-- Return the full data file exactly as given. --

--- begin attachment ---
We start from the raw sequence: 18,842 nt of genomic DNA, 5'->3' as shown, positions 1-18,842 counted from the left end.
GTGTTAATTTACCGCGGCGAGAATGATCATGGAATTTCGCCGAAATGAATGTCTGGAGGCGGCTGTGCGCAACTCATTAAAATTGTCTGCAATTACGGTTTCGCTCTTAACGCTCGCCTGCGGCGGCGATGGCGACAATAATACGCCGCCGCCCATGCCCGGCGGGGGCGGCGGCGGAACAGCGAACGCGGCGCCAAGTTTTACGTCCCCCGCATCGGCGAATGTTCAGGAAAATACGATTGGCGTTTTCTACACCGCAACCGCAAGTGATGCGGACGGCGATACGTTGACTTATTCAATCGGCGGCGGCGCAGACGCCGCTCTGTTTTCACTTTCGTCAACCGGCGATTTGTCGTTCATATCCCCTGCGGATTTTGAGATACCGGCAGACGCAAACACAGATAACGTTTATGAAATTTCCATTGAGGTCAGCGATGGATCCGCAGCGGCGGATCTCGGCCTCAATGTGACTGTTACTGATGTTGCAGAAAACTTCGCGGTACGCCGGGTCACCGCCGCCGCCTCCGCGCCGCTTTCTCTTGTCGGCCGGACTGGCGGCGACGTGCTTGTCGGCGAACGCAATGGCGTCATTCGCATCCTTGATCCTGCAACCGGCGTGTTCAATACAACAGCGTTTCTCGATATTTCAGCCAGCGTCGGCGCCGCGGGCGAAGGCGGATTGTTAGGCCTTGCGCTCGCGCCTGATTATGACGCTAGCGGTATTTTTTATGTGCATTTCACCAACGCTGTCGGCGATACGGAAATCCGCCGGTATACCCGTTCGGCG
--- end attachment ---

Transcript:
We start from the raw sequence: 18,842 nt of genomic DNA, 5'->3' as shown, positions 1-18,842 counted from the left end.
GTGTTAATTTACCGCGGCGAGAATGATCATGGAATTTCGCCGAAATGAATGTCTGGAGGCGGCTGTGCGCAACTCATTAAAATTGTCTGCAATTACGGTTTCGCTCTTAACGCTCGCCTGCGGCGGCGATGGCGACAATAATACGCCGCCGCCCATGCCCGGCGGGGGCGGCGGCGGAACAGCGAACGCGGCGCCAAGTTTTACGTCCCCCGCATCGGCGAATGTTCAGGAAAATACGATTGGCGTTTTCTACACCGCAACCGCAAGTGATGCGGACGGCGATACGTTGACTTATTCAATCGGCGGCGGCGCAGACGCCGCTCTGTTTTCACTTTCGTCAACCGGCGATTTGTCGTTCATATCCCCTGCGGATTTTGAGATACCGGCAGACGCAAACACAGATAACGTTTATGAAATTTCCATTGAGGTCAGCGATGGATCCGCAGCGGCGGATCTCGGCCTCAATGTGACTGTTACTGATGTTGCAGAAAACTTCGCGGTACGCCGGGTCACCGCCGCCGCCTCCGCGCCGCTTTCTCTTGTCGGCCGGACTGGCGGCGACGTGCTTGTCGGCGAACGCAATGGCGTCATTCGCATCCTTGATCCTGCAACCGGCGTGTTCAATACAACAGCGTTTCTCGATATTTCAGCCAGCGTCGGCGCCGCGGGCGAAGGCGGATTGTTAGGCCTTGCGCTCGCGCCTGATTATGACGCTAGCGGTATTTTTTATGTGCATTTCACCAACGCTGTCGGCGATACGGAAATCCGCCGGTATACCCGTTCGGCG